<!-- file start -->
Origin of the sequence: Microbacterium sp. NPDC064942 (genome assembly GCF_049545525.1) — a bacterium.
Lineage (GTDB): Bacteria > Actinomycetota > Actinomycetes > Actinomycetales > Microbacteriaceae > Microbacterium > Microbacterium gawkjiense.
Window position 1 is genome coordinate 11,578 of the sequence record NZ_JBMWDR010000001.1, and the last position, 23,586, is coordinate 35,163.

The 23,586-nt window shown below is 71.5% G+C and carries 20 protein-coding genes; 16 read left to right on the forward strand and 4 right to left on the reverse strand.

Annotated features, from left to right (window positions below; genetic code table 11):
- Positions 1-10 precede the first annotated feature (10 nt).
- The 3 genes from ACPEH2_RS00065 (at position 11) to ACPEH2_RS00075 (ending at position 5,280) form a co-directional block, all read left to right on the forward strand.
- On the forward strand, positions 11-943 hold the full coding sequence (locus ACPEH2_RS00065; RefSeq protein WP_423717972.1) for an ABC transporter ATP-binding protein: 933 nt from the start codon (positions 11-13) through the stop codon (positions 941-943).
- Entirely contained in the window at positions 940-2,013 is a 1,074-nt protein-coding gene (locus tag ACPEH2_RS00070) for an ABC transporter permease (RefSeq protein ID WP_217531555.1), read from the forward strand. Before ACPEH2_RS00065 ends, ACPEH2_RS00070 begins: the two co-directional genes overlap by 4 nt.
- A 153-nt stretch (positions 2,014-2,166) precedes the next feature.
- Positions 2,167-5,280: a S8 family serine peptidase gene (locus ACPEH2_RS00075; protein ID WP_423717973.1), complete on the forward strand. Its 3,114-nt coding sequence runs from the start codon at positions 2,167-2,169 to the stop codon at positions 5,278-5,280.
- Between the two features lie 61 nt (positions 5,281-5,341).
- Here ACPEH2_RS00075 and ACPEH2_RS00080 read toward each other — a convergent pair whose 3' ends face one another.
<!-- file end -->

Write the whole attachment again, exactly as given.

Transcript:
Origin of the sequence: Microbacterium sp. NPDC064942 (genome assembly GCF_049545525.1) — a bacterium.
Lineage (GTDB): Bacteria > Actinomycetota > Actinomycetes > Actinomycetales > Microbacteriaceae > Microbacterium > Microbacterium gawkjiense.
Window position 1 is genome coordinate 11,578 of the sequence record NZ_JBMWDR010000001.1, and the last position, 23,586, is coordinate 35,163.

The 23,586-nt window shown below is 71.5% G+C and carries 20 protein-coding genes; 16 read left to right on the forward strand and 4 right to left on the reverse strand.

Annotated features, from left to right (window positions below; genetic code table 11):
- Positions 1-10 precede the first annotated feature (10 nt).
- The 3 genes from ACPEH2_RS00065 (at position 11) to ACPEH2_RS00075 (ending at position 5,280) form a co-directional block, all read left to right on the forward strand.
- On the forward strand, positions 11-943 hold the full coding sequence (locus ACPEH2_RS00065; RefSeq protein WP_423717972.1) for an ABC transporter ATP-binding protein: 933 nt from the start codon (positions 11-13) through the stop codon (positions 941-943).
- Entirely contained in the window at positions 940-2,013 is a 1,074-nt protein-coding gene (locus tag ACPEH2_RS00070) for an ABC transporter permease (RefSeq protein ID WP_217531555.1), read from the forward strand. Before ACPEH2_RS00065 ends, ACPEH2_RS00070 begins: the two co-directional genes overlap by 4 nt.
- A 153-nt stretch (positions 2,014-2,166) precedes the next feature.
- Positions 2,167-5,280: a S8 family serine peptidase gene (locus ACPEH2_RS00075; protein ID WP_423717973.1), complete on the forward strand. Its 3,114-nt coding sequence runs from the start codon at positions 2,167-2,169 to the stop codon at positions 5,278-5,280.
- Between the two features lie 61 nt (positions 5,281-5,341).
- Here ACPEH2_RS00075 and ACPEH2_RS00080 read toward each other — a convergent pair whose 3' ends face one another.